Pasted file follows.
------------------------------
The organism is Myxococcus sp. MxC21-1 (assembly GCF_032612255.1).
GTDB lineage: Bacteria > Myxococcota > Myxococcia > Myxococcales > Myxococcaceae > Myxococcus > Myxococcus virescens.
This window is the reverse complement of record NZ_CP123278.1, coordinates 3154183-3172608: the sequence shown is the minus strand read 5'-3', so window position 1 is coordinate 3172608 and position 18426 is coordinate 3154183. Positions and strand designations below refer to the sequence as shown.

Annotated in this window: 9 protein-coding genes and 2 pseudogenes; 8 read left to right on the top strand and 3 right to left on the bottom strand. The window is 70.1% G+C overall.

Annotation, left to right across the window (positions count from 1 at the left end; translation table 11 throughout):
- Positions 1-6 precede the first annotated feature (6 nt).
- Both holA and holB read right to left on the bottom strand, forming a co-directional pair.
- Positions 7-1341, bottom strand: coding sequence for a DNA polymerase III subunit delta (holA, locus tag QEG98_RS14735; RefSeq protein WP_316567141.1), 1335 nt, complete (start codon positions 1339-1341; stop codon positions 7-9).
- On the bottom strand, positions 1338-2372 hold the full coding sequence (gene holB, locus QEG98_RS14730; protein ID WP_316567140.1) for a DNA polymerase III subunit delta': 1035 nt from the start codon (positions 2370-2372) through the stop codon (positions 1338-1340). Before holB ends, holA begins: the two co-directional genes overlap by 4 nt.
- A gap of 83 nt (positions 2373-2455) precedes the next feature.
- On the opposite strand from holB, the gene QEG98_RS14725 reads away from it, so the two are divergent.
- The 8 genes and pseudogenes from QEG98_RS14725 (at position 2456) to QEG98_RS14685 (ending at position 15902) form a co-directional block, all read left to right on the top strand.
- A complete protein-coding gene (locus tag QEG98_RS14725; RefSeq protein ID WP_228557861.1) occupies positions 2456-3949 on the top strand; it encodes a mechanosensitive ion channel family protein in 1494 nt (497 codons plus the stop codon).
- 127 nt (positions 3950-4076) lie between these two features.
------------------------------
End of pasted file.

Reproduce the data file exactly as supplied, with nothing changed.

The organism is Myxococcus sp. MxC21-1 (assembly GCF_032612255.1).
GTDB lineage: Bacteria > Myxococcota > Myxococcia > Myxococcales > Myxococcaceae > Myxococcus > Myxococcus virescens.
This window is the reverse complement of record NZ_CP123278.1, coordinates 3154183-3172608: the sequence shown is the minus strand read 5'-3', so window position 1 is coordinate 3172608 and position 18426 is coordinate 3154183. Positions and strand designations below refer to the sequence as shown.

Annotated in this window: 9 protein-coding genes and 2 pseudogenes; 8 read left to right on the top strand and 3 right to left on the bottom strand. The window is 70.1% G+C overall.

Annotation, left to right across the window (positions count from 1 at the left end; translation table 11 throughout):
- Positions 1-6 precede the first annotated feature (6 nt).
- Both holA and holB read right to left on the bottom strand, forming a co-directional pair.
- Positions 7-1341, bottom strand: coding sequence for a DNA polymerase III subunit delta (holA, locus tag QEG98_RS14735; RefSeq protein WP_316567141.1), 1335 nt, complete (start codon positions 1339-1341; stop codon positions 7-9).
- On the bottom strand, positions 1338-2372 hold the full coding sequence (gene holB, locus QEG98_RS14730; protein ID WP_316567140.1) for a DNA polymerase III subunit delta': 1035 nt from the start codon (positions 2370-2372) through the stop codon (positions 1338-1340). Before holB ends, holA begins: the two co-directional genes overlap by 4 nt.
- A gap of 83 nt (positions 2373-2455) precedes the next feature.
- On the opposite strand from holB, the gene QEG98_RS14725 reads away from it, so the two are divergent.
- The 8 genes and pseudogenes from QEG98_RS14725 (at position 2456) to QEG98_RS14685 (ending at position 15902) form a co-directional block, all read left to right on the top strand.
- A complete protein-coding gene (locus tag QEG98_RS14725; RefSeq protein ID WP_228557861.1) occupies positions 2456-3949 on the top strand; it encodes a mechanosensitive ion channel family protein in 1494 nt (497 codons plus the stop codon).
- 127 nt (positions 3950-4076) lie between these two features.